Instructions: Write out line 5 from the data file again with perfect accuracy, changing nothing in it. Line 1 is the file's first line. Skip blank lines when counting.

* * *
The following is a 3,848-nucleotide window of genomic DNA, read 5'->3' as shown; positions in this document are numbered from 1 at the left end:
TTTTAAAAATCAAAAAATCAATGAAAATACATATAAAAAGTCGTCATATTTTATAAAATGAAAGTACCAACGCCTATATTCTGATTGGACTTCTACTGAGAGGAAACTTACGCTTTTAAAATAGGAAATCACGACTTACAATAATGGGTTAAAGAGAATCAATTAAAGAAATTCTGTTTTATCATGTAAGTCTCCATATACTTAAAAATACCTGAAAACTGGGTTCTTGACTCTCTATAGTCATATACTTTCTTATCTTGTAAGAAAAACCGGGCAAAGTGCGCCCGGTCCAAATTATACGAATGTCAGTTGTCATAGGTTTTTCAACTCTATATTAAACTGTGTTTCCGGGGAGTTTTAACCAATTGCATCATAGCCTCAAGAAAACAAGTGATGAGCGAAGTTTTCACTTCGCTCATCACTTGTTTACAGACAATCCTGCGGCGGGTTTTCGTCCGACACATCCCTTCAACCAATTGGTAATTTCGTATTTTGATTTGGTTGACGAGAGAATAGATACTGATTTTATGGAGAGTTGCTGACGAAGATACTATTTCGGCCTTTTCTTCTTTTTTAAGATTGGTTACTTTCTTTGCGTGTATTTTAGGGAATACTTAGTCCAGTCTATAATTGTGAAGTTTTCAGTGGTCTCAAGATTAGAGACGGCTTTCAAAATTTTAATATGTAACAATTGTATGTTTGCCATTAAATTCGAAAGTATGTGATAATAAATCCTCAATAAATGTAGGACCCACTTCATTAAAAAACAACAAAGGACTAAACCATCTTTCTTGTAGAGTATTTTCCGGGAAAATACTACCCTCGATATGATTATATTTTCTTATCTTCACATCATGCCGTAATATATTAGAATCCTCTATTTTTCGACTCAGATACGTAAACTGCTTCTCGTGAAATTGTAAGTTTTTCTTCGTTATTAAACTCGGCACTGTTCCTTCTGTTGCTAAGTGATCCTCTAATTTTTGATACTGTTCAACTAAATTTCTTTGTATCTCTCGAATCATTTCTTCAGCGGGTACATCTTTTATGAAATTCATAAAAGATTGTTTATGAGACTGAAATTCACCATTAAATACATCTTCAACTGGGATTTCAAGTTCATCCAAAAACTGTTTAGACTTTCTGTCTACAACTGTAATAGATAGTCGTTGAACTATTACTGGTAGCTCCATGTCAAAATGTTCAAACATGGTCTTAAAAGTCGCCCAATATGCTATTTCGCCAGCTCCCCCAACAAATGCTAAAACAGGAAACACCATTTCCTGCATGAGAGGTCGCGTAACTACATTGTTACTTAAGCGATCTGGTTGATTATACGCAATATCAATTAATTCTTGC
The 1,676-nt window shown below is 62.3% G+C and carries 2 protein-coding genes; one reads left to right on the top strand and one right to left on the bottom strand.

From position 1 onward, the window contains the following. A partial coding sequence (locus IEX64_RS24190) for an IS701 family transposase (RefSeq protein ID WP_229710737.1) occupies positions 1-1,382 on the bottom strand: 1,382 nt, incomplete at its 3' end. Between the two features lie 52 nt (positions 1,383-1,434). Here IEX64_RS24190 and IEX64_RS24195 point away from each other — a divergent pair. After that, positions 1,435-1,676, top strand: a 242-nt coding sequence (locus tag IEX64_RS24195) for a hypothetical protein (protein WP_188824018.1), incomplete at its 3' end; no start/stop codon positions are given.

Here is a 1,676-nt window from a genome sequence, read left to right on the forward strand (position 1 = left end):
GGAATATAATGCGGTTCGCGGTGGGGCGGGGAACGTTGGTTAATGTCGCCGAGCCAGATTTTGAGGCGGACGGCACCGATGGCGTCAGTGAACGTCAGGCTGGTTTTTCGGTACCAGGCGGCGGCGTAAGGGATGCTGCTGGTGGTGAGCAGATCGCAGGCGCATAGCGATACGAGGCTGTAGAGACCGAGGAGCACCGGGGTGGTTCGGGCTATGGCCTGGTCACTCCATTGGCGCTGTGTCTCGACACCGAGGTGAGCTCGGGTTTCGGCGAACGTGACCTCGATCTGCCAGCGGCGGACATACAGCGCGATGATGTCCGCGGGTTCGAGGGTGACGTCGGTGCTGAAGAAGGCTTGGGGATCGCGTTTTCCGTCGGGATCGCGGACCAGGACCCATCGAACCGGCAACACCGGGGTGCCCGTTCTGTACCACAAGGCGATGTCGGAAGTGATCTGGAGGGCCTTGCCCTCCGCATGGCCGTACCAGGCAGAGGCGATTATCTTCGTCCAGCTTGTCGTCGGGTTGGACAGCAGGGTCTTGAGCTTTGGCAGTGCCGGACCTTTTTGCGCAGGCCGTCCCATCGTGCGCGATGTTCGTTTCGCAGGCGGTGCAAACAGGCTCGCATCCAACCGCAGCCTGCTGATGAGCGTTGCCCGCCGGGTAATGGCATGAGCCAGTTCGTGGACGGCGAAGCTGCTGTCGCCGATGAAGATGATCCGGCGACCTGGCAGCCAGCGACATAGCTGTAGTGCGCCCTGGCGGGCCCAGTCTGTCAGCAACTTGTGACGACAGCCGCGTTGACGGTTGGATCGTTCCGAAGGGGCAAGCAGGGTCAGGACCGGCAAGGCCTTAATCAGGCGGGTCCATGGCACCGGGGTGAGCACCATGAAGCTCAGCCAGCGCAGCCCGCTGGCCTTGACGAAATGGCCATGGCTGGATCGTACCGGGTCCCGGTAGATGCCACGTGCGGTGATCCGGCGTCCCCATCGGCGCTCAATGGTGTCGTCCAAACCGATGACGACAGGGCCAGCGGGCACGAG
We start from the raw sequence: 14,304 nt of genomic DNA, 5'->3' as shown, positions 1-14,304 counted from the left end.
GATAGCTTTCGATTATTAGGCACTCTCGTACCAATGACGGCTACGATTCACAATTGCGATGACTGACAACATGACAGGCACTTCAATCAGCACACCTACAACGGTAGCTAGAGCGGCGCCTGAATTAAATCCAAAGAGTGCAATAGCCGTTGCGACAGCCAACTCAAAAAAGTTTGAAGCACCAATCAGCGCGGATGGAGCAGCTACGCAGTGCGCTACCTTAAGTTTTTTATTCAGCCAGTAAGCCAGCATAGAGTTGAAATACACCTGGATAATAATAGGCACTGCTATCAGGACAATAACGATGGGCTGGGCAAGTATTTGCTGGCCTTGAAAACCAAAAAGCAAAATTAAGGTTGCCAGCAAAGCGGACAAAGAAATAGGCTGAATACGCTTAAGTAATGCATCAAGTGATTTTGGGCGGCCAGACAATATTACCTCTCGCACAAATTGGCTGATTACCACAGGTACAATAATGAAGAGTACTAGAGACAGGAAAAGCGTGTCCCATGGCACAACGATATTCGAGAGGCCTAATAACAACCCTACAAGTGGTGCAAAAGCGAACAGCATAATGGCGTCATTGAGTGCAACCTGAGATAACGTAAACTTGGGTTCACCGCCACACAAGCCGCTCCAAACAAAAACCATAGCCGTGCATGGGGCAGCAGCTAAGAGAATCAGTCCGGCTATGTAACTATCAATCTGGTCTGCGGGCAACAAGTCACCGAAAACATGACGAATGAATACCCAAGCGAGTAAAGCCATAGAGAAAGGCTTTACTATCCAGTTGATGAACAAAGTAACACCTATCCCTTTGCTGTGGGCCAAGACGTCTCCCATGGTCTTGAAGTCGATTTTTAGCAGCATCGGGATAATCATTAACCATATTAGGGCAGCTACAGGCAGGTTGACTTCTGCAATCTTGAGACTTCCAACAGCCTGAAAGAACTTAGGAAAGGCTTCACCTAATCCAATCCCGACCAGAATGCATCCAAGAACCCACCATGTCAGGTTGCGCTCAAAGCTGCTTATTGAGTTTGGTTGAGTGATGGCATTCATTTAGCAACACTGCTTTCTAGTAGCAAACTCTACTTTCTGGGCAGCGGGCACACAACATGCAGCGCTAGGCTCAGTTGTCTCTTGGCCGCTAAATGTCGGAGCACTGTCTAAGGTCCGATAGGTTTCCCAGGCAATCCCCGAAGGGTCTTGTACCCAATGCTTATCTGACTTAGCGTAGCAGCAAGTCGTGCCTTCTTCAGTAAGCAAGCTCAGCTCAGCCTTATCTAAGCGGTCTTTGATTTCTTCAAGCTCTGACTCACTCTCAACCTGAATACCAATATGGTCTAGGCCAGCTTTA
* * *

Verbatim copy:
Here is a 1,676-nt window from a genome sequence, read left to right on the forward strand (position 1 = left end):